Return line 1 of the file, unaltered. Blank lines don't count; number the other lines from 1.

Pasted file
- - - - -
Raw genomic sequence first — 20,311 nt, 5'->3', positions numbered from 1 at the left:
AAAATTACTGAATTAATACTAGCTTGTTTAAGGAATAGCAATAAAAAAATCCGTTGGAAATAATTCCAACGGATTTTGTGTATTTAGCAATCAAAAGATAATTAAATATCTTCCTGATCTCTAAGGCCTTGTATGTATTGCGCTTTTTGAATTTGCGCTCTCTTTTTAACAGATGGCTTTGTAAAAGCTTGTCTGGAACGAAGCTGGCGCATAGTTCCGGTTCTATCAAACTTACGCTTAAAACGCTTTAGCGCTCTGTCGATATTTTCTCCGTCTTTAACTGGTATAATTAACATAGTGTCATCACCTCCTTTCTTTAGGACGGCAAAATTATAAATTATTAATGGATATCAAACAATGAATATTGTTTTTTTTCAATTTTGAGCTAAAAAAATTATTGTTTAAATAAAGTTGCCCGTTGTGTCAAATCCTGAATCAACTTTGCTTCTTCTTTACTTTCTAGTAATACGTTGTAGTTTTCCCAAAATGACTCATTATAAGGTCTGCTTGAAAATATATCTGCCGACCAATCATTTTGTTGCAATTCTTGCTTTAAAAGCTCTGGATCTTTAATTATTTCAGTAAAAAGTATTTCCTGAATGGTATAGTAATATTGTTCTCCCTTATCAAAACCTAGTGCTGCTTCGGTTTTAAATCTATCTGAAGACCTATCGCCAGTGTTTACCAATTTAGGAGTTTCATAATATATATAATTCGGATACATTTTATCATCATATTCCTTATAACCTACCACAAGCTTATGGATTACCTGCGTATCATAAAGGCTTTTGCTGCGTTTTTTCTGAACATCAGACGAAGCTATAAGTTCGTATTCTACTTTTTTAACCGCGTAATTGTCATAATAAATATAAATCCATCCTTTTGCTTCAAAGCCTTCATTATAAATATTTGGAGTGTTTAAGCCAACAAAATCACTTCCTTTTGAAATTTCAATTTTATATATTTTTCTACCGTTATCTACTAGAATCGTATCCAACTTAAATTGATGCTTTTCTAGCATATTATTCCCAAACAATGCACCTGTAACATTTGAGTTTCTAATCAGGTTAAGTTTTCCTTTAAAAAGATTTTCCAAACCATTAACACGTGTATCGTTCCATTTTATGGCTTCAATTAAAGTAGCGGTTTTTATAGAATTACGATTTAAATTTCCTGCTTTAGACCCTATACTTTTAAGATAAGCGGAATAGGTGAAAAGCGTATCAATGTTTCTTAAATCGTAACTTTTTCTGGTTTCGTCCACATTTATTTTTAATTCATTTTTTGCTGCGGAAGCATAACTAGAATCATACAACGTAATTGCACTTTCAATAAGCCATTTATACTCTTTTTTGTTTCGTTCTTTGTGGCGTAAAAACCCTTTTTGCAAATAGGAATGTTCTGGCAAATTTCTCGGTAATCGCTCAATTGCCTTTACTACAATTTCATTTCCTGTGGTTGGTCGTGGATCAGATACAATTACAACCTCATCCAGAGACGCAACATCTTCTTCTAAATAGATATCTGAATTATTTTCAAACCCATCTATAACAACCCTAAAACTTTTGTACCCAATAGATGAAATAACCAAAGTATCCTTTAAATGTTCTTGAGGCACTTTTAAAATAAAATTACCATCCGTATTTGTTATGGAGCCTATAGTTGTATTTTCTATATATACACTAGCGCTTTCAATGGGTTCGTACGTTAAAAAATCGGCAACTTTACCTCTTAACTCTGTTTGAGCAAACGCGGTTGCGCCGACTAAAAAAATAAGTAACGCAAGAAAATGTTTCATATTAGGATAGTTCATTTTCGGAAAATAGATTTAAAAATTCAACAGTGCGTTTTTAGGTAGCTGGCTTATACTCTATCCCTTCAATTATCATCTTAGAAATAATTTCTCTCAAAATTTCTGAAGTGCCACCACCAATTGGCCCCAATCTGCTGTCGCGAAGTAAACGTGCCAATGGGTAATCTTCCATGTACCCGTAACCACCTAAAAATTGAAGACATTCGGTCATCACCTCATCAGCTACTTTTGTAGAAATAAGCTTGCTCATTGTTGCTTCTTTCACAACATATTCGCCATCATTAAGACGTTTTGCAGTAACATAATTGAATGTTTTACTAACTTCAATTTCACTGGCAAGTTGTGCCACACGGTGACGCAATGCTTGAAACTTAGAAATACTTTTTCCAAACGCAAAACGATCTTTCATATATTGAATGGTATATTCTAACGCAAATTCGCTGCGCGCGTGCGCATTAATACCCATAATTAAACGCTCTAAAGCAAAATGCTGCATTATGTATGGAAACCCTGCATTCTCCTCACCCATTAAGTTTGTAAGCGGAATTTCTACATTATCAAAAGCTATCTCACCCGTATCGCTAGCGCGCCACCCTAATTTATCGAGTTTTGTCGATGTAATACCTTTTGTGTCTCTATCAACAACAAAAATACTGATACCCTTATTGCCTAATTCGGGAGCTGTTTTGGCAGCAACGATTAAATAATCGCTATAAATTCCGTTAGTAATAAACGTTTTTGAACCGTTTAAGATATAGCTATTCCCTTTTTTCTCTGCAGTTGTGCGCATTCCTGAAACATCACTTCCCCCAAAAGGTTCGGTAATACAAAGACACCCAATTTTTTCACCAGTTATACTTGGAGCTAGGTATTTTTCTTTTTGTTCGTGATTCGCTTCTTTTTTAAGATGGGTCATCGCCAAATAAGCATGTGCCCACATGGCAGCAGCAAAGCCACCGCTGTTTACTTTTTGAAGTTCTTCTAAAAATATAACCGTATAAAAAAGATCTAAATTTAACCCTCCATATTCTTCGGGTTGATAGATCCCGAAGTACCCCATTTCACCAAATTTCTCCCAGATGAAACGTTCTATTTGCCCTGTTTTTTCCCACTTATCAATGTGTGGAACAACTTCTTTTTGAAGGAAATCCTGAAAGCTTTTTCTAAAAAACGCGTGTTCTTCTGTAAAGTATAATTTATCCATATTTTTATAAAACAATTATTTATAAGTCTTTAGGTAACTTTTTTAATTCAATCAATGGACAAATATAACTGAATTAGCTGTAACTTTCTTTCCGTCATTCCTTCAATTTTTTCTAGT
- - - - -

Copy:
Raw genomic sequence first — 20,311 nt, 5'->3', positions numbered from 1 at the left: